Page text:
Kym Gyngell

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Kym Gyngell
Born (1952-04-15) 15 April 1952 (age 62)
Melbourne, Australia
Other names Kim Gyngell
Occupation Actor
Years active 1974–present
Partner(s) Melinda Butel
Children Hailee, Sol, Leo

Kym Gyngell (15 April 1952, Melbourne) is an Australian comedian and film, television and stage actor. His second cousin is the current CEO of the Nine Network, David Gyngell. Gyngell won the Australian Film Institute Awards for Best Actor in a Supporting Role in 1988.

Career[edit]

Television[edit]

In the late 1980s, he appeared in The Comedy Company and developed several popular characters, a few of which survived beyond The Comedy Company. One of his characters, Col'n Carpenter (who neglects to pronounce the letter 'i' in his name Colin), is a slow Australian with unique speech mannerisms. Col'n went on to have his own sitcom that ran for two seasons, in the early 1990s.

Also in the early 1990s, Gyngell appeared (as Carpenter) in a series of public service announcements for the Alcohol Advisory Council of New Zealand.

Gyngell was a regular on the popular Australian series Full Frontal during the mid-1990s, where he starred alongside Eric Bana before Bana attained Hollywood fame. His most notable characters included; "Leon" (Art critic who used to show up on talk shows and say the word "Crap"); and as characters sending up Kerry O'Brien (host of the ABC's The 7.30 Report) and John Laws (former 2UE radio broadcaster).

Once he left Full Frontal, he had a few guest roles, including comedies The Micallef Program and Pizza, and on drama's The Secret Life of Us, CrashBurn and Love My Way.

Since 2007, Gyngell played Father Harris on the ABC comedy The Librarians.

In 2008, Gyngell had a role in Underbelly (TV series) for the Nine Network and also in ABC1's comedy Very Small Business.[1]

In 2010, he had a role in the TV series Lowdown . In 2012, Gyngell played Paddy the Montebello family's shady accountant in The Straits. Both aired on ABC1.

Film[edit]

In 1985, Gyngell starred in his first film Wills & Burke playing William John Wills. In 1988, he played Ian McKenzie in Boulevard of Broken Dreams, which earned him an AFI award for Best actor. In 1988, he appeared in Bachelor Girl (1988) and in Grievous Bodily Harm. In 1990, he was in What the Moon Saw, and starred in Heaven Tonight which earned him an AFI nomination.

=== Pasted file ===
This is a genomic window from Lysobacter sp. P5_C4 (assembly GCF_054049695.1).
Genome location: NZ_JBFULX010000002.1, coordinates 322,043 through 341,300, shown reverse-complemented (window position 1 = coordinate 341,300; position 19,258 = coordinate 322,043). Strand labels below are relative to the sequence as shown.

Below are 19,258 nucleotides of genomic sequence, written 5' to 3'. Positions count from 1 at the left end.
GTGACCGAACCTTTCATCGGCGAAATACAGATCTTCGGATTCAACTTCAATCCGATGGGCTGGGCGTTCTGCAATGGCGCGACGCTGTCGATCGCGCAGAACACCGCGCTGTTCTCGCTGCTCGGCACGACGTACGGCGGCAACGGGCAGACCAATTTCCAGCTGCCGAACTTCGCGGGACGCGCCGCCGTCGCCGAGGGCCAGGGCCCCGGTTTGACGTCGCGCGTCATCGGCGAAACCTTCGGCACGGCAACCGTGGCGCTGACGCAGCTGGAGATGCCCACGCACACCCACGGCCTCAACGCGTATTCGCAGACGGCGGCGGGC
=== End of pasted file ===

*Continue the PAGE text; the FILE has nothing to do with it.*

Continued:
In 2000, he starred in the surprise hit of the year, in the comedy, The Wog Boy playing the Supervisor; In 2002, he played the character of Paul in The Hard Word and as Richard in Blow.

In 2005, he was in The Writer.

Film awards[edit]

Gyngell received an AFI award in 1988 for "Best Actor in a Supporting Role" for his role in Boulevard of Broken Dreams which starred John Waters who won the AFI "Best Actor" award; Gyngell was also nominated for his performance in Heaven Tonight (1990).[2] In 2005 Gyngell won the Best Actor award at the St Kilda Film Festival for his role in The Writer.[3]

Theatre[edit]

Gyngell played with various theatre collectives in the early 1970s, such as La Mama, The Pram Factory, Hoopla (the predecessor of the Malthouse Theatre, Melbourne). In the late 1970s, he performed with the Sydney Theatre Company. In 2003, Gyngell played Robert in a production of David Auburn's play Proof . In 2008 Gyngell played William in the two-hander Ninety by Joanna Murray-Smith at the Melbourne Theatre Company (MTC); Later that year he played Tartuffe in Molière's The Hypocrite at the MTC opposite Marina Prior and Garry McDonald.[4] In 2012, Gyngell performed in Sydney Theatre Company's production of Pygmalion.

Selected works[edit]

Music[edit]

Gyngell played keyboards in the Melbourne band Le Club Foote, who released their only album Cinema Qua in 1984, along with a couple of singles. The album was produced by Colin Hay of the band Men At Work.[5]

Television[edit]

Films[edit]

On stage[edit]

  • Proof (2003) – Robert
  • Ninety (2008/2009) – William
  • The Hypocrite (2008) – Tartuffe

References[edit]

  1. ^ "The Librarians – TV Review". The Age (Melbourne: Fairfax). 13 November 2007. Retrieved 27 December 2007. 
  2. ^ IMDb: Kim Gyngell – Awards
  3. ^ IMDb: St. Kilda Film Festival 2005
  4. ^ "Gyngell finds his rhythm" by Tonya Turner, The Courier-Mail, Supplement etc, p. 10, (18 July 2009)
  5. ^ Le Club Foote: "Party" on YouTube
  6. ^ "A Cry in the Dark (1988) - Release dates". IMDb.com. Retrieved 2012-06-15. 

External links[edit]